Family traditions are very much a part of life in Ireland. In recent years these traditions have begun to fade thanks to the modern world and the technology it has brought. Fortunately I come from a family where tradition is very much at the core of family life. And Easter is the time when it shines!
For almost 50 years now, my family have been meeting on Easter Sunday and having their annual get together. Originally it was a cosy cup of tea (out of a bottle) down by a rock in the ground near my mothers homestead. Over the years the family has grown (and continues to grow) and the tradition lives on, and the get together gets bigger. The Lafferty clan congregate at the homestead every Easter Sunday and a large family party takes place. This party needs NO alcohol and NO technology. It just needs family and fun!Easter Fire
My mother and her twin sister are the eldest in a family of 11. My sister is the eldest of 48 grandchildren. My son is the eldest of 30+ great-grandchildren. Everyone makes the effort to get home for Easter and this annual gathering. Unfortunately this year a number of the grandchildren and great-grandchildren (including my eldest son) are around the world and unable to make the trip back. However each and every one of them will be in contact and will be very much part of the day.
Young and old will gather and have a catch up. A football match will take place throughout Sunday afternoon where rules are left behind and chaos prevails. The Easter fire will be lit, and eggs will boil. The night will fall and the family will remain. Granny, Grandad and Uncle Philip will be very close in everyone’s mind. They’ll never be gone as long as this family keeps meeting.100_2631
This gathering is about memories…both past and future. We continue to make new memories with each new year.
Like myself, most others just show up on the day and the party begins. We take it for granted. We look forward to it all year. My youngest son (16) said recently that ‘you’re never too big for Tullynavin’. How true his words are. No one ever outgrows it. But sometimes we do fail to recognise just how much work goes into the organisation and preparation of the day.
Uncle Brian allows all and sundry to use his garden as a football pitch. Yvonne allows us all to use her house. There’s a welcome for everyone.100_3799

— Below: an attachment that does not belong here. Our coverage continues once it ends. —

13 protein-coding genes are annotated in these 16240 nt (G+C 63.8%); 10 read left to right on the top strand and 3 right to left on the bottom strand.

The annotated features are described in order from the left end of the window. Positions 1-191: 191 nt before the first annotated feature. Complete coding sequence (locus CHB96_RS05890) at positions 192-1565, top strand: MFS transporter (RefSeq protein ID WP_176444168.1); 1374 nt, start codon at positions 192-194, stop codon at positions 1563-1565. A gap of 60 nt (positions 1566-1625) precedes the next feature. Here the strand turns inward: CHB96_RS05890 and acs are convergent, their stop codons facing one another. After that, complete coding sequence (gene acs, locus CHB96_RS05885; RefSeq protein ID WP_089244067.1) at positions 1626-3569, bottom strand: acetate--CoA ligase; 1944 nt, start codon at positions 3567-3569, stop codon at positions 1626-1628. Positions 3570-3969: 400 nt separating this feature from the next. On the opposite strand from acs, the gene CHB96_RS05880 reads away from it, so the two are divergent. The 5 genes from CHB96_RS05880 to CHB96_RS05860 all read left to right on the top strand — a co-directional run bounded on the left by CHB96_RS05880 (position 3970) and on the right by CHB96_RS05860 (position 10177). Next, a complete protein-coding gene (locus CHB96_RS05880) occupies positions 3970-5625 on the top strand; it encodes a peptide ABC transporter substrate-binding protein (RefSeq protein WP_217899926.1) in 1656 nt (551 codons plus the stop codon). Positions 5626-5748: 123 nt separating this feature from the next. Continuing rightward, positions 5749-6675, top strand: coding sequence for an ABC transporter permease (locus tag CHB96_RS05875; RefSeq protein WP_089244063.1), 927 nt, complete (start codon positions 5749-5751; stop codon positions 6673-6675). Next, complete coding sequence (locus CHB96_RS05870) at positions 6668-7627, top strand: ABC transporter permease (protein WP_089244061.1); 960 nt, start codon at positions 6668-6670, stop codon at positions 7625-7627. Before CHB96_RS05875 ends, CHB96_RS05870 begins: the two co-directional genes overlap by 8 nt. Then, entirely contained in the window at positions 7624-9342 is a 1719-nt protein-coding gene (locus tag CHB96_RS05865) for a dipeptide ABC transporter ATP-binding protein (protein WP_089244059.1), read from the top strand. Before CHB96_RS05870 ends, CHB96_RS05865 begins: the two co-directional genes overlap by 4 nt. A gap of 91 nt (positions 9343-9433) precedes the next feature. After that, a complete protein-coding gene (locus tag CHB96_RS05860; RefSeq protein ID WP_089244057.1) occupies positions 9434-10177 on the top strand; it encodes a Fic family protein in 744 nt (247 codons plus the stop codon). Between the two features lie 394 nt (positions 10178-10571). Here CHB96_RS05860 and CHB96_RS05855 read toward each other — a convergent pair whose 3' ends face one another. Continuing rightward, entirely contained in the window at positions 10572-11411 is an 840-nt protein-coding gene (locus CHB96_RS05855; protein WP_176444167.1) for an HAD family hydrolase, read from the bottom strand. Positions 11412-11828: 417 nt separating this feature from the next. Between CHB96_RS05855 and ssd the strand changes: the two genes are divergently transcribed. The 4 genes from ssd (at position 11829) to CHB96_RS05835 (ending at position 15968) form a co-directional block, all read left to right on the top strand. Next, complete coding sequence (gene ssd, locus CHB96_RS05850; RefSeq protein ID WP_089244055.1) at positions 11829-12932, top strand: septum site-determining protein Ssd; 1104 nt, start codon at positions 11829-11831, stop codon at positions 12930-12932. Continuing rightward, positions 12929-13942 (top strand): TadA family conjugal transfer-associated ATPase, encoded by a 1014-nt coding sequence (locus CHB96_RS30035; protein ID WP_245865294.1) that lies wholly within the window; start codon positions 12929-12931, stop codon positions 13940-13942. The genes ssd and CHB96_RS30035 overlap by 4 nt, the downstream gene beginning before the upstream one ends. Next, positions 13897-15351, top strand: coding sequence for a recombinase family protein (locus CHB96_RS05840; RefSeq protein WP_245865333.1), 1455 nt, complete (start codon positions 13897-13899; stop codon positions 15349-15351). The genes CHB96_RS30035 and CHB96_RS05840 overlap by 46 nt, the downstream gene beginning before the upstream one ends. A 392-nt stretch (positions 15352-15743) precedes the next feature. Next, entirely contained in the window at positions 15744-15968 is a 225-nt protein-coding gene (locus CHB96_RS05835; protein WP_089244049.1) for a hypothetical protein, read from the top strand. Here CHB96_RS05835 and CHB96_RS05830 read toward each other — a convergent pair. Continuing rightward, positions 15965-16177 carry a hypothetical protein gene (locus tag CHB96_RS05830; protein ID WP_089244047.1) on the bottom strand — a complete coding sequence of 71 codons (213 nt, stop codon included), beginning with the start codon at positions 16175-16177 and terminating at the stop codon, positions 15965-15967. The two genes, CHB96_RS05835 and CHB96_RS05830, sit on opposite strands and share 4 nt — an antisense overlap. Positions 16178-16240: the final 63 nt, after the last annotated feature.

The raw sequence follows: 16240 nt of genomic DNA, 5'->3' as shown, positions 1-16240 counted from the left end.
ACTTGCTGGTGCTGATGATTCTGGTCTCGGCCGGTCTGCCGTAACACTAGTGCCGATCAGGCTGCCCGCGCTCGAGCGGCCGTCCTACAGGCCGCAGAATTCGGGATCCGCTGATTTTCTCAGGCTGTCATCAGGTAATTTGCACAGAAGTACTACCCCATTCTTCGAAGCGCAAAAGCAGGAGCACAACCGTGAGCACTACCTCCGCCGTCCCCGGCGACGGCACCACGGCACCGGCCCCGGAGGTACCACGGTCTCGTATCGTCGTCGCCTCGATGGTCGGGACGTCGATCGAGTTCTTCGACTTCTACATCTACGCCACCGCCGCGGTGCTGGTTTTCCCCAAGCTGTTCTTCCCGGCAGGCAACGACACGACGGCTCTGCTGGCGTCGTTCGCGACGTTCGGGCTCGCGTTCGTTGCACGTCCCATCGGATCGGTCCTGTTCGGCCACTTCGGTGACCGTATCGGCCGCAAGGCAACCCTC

But there’s one other person who simply makes the day. He must shop for months prior to Easter Sunday. He doesn’t only arrive with food, drinks, sweets, eggs, chocolate, prizes etc for 100+ people, but he arrives with enough energy to carry everyone through the day. Sometimes just listening to him and watching him, leaves you exhausted! Sometimes he annoys the hell out of you (all in the name of fun) and sometimes he kicks you up the ass to do your bit. He is the life and soul of the day.
He is the hero the little kids look up to. He is the heart of Easter Sunday. He is in fact the heart of the family. He is the heart of the tradition which continues to grow with each new year. He is the one who will tell you you’ve got old looking! The one who tells you your hair isn’t great. He’s the one who’ll tell you you’ve put on a lot of weight (in fact he’ll tell you you’re fat). He’s the one you couldn’t dislike if you tried. He’s the one who gets on your nerves before Easter Sunday is out. He’s the one who drives us all mad throughout the day. He’s the one who thinks he’s the best looking in the family (god love him!). And he’s the one we sometimes forget to say ‘Thank You’ to!100_2643
Uncle Packie, this is just a little ‘Thank You’ from all your nieces and nephews, and all your great nieces and nephews. A humble ‘Thank You’ will never suffice for all that you’ve done for us. But look on it as a start. And thanks for keeping the family so in touch with each other. We may not be the richest family in the world, but the wealth of love and respect that is among us is beyond the worlds riches combined. Cheers Packie, and here’s to the forthcoming Easter Sunday which is just a few days away. It’s gona be yet another good ‘un!